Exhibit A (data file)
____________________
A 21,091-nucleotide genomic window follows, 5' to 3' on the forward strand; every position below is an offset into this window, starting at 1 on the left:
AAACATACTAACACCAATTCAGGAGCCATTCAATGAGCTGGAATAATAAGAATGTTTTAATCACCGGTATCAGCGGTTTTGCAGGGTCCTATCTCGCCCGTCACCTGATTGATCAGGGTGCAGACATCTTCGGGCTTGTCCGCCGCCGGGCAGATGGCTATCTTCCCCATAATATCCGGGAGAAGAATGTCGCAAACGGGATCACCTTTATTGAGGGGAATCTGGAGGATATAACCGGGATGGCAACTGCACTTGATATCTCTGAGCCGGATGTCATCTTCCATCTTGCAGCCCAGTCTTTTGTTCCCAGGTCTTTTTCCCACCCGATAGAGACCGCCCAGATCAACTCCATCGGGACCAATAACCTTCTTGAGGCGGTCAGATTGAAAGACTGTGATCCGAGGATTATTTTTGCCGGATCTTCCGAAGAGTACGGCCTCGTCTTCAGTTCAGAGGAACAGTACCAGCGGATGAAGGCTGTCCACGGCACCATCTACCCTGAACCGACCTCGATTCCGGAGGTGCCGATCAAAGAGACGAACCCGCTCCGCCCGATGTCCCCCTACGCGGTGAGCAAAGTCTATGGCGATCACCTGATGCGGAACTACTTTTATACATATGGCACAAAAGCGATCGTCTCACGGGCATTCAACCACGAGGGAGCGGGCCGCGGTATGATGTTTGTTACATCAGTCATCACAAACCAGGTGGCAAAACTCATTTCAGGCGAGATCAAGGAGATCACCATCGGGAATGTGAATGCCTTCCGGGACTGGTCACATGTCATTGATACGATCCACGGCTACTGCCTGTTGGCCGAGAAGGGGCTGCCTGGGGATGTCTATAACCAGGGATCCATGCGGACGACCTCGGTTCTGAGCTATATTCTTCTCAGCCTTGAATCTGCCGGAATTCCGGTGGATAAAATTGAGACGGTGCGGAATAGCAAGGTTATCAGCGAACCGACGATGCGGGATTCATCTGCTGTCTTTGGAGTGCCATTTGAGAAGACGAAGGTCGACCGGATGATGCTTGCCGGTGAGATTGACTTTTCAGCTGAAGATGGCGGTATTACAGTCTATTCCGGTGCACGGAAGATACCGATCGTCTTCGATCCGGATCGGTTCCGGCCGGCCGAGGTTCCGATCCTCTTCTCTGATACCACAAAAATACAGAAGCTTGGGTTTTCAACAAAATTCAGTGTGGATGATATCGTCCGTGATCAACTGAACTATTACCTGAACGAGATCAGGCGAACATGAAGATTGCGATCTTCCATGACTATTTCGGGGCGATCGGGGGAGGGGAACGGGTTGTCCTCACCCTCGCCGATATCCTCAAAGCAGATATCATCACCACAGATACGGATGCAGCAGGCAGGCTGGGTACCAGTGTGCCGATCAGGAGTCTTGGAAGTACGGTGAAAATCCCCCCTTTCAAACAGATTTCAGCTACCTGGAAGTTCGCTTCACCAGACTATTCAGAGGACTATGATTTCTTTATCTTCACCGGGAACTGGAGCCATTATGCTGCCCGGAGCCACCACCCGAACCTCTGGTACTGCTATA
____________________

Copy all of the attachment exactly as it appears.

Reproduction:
A 21,091-nucleotide genomic window follows, 5' to 3' on the forward strand; every position below is an offset into this window, starting at 1 on the left:
AAACATACTAACACCAATTCAGGAGCCATTCAATGAGCTGGAATAATAAGAATGTTTTAATCACCGGTATCAGCGGTTTTGCAGGGTCCTATCTCGCCCGTCACCTGATTGATCAGGGTGCAGACATCTTCGGGCTTGTCCGCCGCCGGGCAGATGGCTATCTTCCCCATAATATCCGGGAGAAGAATGTCGCAAACGGGATCACCTTTATTGAGGGGAATCTGGAGGATATAACCGGGATGGCAACTGCACTTGATATCTCTGAGCCGGATGTCATCTTCCATCTTGCAGCCCAGTCTTTTGTTCCCAGGTCTTTTTCCCACCCGATAGAGACCGCCCAGATCAACTCCATCGGGACCAATAACCTTCTTGAGGCGGTCAGATTGAAAGACTGTGATCCGAGGATTATTTTTGCCGGATCTTCCGAAGAGTACGGCCTCGTCTTCAGTTCAGAGGAACAGTACCAGCGGATGAAGGCTGTCCACGGCACCATCTACCCTGAACCGACCTCGATTCCGGAGGTGCCGATCAAAGAGACGAACCCGCTCCGCCCGATGTCCCCCTACGCGGTGAGCAAAGTCTATGGCGATCACCTGATGCGGAACTACTTTTATACATATGGCACAAAAGCGATCGTCTCACGGGCATTCAACCACGAGGGAGCGGGCCGCGGTATGATGTTTGTTACATCAGTCATCACAAACCAGGTGGCAAAACTCATTTCAGGCGAGATCAAGGAGATCACCATCGGGAATGTGAATGCCTTCCGGGACTGGTCACATGTCATTGATACGATCCACGGCTACTGCCTGTTGGCCGAGAAGGGGCTGCCTGGGGATGTCTATAACCAGGGATCCATGCGGACGACCTCGGTTCTGAGCTATATTCTTCTCAGCCTTGAATCTGCCGGAATTCCGGTGGATAAAATTGAGACGGTGCGGAATAGCAAGGTTATCAGCGAACCGACGATGCGGGATTCATCTGCTGTCTTTGGAGTGCCATTTGAGAAGACGAAGGTCGACCGGATGATGCTTGCCGGTGAGATTGACTTTTCAGCTGAAGATGGCGGTATTACAGTCTATTCCGGTGCACGGAAGATACCGATCGTCTTCGATCCGGATCGGTTCCGGCCGGCCGAGGTTCCGATCCTCTTCTCTGATACCACAAAAATACAGAAGCTTGGGTTTTCAACAAAATTCAGTGTGGATGATATCGTCCGTGATCAACTGAACTATTACCTGAACGAGATCAGGCGAACATGAAGATTGCGATCTTCCATGACTATTTCGGGGCGATCGGGGGAGGGGAACGGGTTGTCCTCACCCTCGCCGATATCCTCAAAGCAGATATCATCACCACAGATACGGATGCAGCAGGCAGGCTGGGTACCAGTGTGCCGATCAGGAGTCTTGGAAGTACGGTGAAAATCCCCCCTTTCAAACAGATTTCAGCTACCTGGAAGTTCGCTTCACCAGACTATTCAGAGGACTATGATTTCTTTATCTTCACCGGGAACTGGAGCCATTATGCTGCCCGGAGCCACCACCCGAACCTCTGGTACTGCTATA